The recent advent of green fluorescent protein (GFP)-labeling allows one to follow the behavior of selected molecules in the living cell. With this technology the gene for a known protein is spliced with a GFP gene, and the product is then expressed in a living cell as a fusion protein. Under favorable conditions the fusion protein functions normally and its position can be followed over time in the living cell by low light level fluorescence imaging. However, long term GFP imaging studies are tricky because, like most fluorescent probes it photobleaches, and also because over time the levels of blue light needed to excite GFP can be toxic to the cell. Thus, for long term studies a low light level camera must be coupled to a high quality fluorescent imaging platform on which the light used to illuminate the specimen can be minimized and shuttered. It is also important that the system allow the specimen to also be optically sectioned in the epi-fluorescent mode, and als o followed for long periods in a non-fluorescent imaging mode. Since the BMIRR had many of the LM components necessary for GFP imaging, we spent part of 1997 assembling a GFP imaging station for internal and external use. For this we modified the DIC (De Senarmont) and fluorescence (Nikon Quadfluor) portions of our quantitative wide-field fluorescent microscope workstation. This workstation has a large format cooled CCD (PXL 14000 Photometrics Ltd.) for image acquisition, electronic shutters for time-lapse imaging, and a stepper motor for collecting Z-series (Ludl Inc.). The camera and other electronic devices are controlled by a SGI workstation running ISEE software (Inovision Corp). This microscope and workstation was purchased in 1996 entirely through NY State funding We upgraded the microscope by equipping it with a Quadfluor fluorescence system and Omega fluorescence filter cubes. The latter were designed as a collaboration between the Resource and Omega, and minimize internal reflections while providing an enhanced signal to noise ratio. With these modification's we can now obtain high resolution and high contrast images of extremely dimly labeled structures with very short (200 ms) exposures--which increases the length of time we can conduct time-lapse studies on GFP labeled cells. We also configured the platform with a pneumatic cylinder and simple electronic device (Darlinton) so that the DIC analyzer could be alternatively inserted and removed from the fluorescence light path using the ISEE software. This not only enables a maximum fluorescence signal to reach the camera, but it allows to also be imaged by DIC imaging.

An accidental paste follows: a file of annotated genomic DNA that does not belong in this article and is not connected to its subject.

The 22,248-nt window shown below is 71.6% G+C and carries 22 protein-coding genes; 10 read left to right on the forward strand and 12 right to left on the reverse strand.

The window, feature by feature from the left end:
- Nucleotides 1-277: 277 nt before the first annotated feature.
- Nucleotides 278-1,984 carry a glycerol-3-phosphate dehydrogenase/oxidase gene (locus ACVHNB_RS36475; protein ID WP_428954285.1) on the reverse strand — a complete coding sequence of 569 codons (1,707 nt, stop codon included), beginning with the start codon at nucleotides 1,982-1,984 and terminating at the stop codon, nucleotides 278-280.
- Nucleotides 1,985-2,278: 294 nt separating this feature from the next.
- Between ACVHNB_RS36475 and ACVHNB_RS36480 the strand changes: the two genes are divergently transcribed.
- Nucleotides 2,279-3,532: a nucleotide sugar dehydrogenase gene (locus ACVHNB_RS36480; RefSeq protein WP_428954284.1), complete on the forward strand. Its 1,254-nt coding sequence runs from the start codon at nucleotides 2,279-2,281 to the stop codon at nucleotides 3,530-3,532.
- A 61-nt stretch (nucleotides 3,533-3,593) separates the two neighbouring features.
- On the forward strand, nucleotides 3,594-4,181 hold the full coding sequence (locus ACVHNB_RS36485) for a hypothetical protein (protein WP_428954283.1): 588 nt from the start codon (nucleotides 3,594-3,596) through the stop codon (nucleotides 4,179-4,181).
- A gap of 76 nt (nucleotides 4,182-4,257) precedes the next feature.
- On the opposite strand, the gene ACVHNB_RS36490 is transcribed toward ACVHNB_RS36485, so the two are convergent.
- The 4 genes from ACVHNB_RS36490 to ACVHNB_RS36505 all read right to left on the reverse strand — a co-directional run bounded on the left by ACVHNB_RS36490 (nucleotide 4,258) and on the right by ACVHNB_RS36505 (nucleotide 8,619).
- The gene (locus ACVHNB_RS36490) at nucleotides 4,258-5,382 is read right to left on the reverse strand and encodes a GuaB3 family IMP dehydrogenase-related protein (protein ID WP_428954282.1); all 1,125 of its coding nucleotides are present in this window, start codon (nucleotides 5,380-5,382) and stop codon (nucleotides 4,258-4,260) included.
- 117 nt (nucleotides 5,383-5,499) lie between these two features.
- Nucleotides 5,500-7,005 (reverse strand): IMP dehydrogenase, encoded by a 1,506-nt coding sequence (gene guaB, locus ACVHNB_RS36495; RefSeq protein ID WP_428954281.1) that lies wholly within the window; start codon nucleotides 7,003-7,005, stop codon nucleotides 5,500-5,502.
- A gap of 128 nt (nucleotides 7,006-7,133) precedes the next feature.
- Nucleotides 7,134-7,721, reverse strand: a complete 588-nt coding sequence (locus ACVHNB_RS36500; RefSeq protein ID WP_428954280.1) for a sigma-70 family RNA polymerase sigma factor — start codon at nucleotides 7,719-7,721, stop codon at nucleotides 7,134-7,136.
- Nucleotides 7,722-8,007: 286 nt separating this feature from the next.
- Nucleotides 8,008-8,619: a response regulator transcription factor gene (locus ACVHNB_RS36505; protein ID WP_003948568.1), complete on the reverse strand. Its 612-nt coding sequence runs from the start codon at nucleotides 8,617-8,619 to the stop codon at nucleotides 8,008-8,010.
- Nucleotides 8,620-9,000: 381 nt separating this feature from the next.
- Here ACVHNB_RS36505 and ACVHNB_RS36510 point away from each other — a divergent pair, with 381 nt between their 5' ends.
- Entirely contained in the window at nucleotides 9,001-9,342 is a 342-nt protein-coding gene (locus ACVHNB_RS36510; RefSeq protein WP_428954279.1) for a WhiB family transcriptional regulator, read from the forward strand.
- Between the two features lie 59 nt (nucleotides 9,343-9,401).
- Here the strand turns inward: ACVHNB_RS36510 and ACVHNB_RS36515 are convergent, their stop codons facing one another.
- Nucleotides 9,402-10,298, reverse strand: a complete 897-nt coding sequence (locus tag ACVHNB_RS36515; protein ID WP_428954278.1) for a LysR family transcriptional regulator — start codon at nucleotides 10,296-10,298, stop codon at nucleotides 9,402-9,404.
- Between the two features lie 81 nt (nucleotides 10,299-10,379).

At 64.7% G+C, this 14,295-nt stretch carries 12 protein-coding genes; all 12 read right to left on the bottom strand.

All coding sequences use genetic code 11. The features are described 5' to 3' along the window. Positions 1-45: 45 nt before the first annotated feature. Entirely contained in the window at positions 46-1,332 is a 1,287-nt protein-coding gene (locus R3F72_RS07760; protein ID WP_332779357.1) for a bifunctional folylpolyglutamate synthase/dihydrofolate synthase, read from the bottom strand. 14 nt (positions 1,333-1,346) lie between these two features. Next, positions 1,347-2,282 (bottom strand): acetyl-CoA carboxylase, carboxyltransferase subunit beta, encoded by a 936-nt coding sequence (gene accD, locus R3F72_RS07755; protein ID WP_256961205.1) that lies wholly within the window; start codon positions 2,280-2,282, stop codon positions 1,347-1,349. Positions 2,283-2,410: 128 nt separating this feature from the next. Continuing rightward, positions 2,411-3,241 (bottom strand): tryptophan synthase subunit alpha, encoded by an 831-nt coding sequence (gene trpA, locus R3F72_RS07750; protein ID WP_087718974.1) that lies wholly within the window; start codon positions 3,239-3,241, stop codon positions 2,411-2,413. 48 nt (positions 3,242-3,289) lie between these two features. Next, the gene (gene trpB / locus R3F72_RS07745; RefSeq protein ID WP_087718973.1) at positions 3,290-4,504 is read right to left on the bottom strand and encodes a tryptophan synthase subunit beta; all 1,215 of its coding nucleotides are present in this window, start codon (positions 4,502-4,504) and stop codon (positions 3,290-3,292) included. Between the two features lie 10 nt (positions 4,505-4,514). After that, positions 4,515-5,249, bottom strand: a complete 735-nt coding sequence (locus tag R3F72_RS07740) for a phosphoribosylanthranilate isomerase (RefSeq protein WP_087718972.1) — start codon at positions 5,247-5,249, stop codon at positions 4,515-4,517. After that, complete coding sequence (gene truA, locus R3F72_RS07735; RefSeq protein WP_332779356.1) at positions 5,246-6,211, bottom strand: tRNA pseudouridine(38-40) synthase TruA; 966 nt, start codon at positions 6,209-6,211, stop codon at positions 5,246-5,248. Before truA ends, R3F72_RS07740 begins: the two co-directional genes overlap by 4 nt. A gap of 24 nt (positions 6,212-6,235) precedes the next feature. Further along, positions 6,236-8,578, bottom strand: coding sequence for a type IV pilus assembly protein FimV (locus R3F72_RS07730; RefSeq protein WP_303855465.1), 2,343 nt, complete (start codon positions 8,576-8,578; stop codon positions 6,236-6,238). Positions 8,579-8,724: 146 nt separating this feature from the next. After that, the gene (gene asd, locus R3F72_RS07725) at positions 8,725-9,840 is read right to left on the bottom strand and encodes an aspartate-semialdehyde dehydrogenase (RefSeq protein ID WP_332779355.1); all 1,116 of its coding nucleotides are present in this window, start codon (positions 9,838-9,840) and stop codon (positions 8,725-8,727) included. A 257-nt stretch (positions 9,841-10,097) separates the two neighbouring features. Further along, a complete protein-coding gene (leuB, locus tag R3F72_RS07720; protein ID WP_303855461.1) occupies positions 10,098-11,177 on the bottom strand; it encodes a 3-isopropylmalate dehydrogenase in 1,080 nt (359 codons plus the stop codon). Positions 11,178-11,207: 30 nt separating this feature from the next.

National Institute of Health (NIH)
National Center for Research Resources (NCRR)
Biotechnology Resource Grants (P41)
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